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Russia Cuts Price of Vodka Amid Double-Digit Inflation

The situation is expected to become even worse as rising inflation steadily eats away at Russians' salaries.

Russia has dropped the minimum price of vodka by 16 percent in an attempt to ward off a rise in moonshine consumption, spurred on by the falling ruble and contracting economy.

As of Sunday, the minimum price of vodka is now 185 rubles ($2.60) for half a liter, down from 220 rubles ($3.10).

The minimum retail price for vodka was first set in 2009 as part of a crackdown on binge drinking. In 2014 the minimum price was raised from 89 rubles ($1.20) to 199 rubles ($2.80) and then to a record high of 220 rubles ($3.16) per bottle.

A markup of the minimal price for hard liquor, however, has only increased illegal alcohol's share in overall consumption.

After the government decided to hike minimal prices for hard liquor last year the legal market lost about 14 percent of consumers after they switched to counterfeit spirits, Igor Chuyan, the head of Russia's Federal Service for Alcohol Market Regulation told the RBC news agency in December.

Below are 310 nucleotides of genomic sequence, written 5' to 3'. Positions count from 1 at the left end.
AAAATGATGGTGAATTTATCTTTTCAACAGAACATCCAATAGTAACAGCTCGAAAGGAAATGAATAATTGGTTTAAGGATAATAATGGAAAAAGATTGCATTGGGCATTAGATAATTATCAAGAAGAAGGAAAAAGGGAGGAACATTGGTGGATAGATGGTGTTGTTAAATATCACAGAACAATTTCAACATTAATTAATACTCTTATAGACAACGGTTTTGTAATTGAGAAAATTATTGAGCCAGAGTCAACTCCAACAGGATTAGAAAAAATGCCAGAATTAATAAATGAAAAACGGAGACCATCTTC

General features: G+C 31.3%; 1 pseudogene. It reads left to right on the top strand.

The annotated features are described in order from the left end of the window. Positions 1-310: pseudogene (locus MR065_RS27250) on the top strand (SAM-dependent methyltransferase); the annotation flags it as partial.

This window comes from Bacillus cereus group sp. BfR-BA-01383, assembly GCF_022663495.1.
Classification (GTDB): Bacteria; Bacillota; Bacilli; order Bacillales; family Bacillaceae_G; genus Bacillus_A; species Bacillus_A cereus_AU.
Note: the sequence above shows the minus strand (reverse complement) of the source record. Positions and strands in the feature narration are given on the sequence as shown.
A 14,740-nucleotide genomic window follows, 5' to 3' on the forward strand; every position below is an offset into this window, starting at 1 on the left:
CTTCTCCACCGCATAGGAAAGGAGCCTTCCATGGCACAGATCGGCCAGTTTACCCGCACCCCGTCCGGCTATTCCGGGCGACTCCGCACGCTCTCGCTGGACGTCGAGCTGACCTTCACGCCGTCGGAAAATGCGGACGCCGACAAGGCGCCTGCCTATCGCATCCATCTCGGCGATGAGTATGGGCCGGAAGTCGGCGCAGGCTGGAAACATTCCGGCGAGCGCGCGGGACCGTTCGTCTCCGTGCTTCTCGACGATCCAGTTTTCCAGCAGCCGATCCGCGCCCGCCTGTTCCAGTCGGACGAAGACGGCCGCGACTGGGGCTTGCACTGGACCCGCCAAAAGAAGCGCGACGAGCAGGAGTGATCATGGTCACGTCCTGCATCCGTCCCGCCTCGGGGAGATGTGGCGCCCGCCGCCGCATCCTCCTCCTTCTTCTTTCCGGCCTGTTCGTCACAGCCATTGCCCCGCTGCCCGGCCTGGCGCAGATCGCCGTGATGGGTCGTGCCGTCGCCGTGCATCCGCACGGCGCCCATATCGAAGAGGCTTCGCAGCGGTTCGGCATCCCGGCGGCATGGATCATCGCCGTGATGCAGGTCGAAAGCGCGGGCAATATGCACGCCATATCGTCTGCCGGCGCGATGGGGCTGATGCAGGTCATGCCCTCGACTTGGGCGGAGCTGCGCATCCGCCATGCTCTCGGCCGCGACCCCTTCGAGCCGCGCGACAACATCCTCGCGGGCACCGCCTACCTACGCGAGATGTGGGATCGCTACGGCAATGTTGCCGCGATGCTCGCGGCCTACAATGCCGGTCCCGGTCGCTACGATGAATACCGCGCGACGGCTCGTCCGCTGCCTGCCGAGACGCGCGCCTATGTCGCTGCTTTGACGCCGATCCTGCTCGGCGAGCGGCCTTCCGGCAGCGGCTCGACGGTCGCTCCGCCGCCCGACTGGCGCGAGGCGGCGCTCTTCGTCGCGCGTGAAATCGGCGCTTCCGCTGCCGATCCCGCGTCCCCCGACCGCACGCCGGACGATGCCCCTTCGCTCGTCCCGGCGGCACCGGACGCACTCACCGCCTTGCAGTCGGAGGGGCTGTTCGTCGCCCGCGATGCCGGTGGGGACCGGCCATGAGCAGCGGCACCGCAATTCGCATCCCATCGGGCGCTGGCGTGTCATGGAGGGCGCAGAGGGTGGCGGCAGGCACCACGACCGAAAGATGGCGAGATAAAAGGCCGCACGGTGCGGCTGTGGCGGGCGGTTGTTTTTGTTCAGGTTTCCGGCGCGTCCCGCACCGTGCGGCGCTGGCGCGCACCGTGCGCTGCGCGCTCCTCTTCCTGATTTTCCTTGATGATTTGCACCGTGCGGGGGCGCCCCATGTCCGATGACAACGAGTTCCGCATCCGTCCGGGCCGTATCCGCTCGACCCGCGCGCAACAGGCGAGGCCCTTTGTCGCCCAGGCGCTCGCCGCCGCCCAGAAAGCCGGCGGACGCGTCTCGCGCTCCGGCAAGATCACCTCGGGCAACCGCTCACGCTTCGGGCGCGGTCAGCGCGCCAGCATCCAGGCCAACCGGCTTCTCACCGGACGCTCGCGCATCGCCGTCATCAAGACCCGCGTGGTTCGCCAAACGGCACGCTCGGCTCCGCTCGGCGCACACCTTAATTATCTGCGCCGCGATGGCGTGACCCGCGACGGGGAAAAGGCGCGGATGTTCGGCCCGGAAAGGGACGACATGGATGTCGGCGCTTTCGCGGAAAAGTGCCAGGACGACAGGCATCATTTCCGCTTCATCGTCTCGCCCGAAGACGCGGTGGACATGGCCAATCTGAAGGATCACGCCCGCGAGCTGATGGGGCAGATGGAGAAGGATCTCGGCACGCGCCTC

According to state statistics service Rosstat, vodka production in Russia fell 22 percent last year. The deepest recession was in December, the peak of the ruble crash, when production plummeted 47 percent compared to the same period a year earlier.

Counterfeit alcohol consumption has grown "as much as 65 percent" in the years since the government policy was introduced, said Vadim Drobiz, the head of the Center for Federal and Regional Alcohol Market Studies, an independent think tank.

The situation is expected to become even worse as rising inflation steadily eats away at Russians' salaries, forcing them to cut spending, including on legal spirits.

According to official figures, the overall rate of inflation in Russia was 11.4 percent in 2014, picking up to 13 percent by the end of January. Inflation has been driven up by the falling ruble, which has sunk over 50 percent since last summer under the weight of Western sanctions and the falling price of oil, Russia's main export. Russia's economy is expected to contract by at least 3 percent this year.

At the same time this does not mean that Russians started to drink less alcohol. Imports of hard liquor have been growing steadily in the last years and analysts expect them to grow further by about 9 percent in 2015.

In its 2014 global status report on alcohol and health, the World Health Organization rated Russia and Ukraine as two countries with the most risky patterns of drinking, based on the countries' Patterns of Drinking Score, which measures the impact on alcohol consumption on people's health and well-being.

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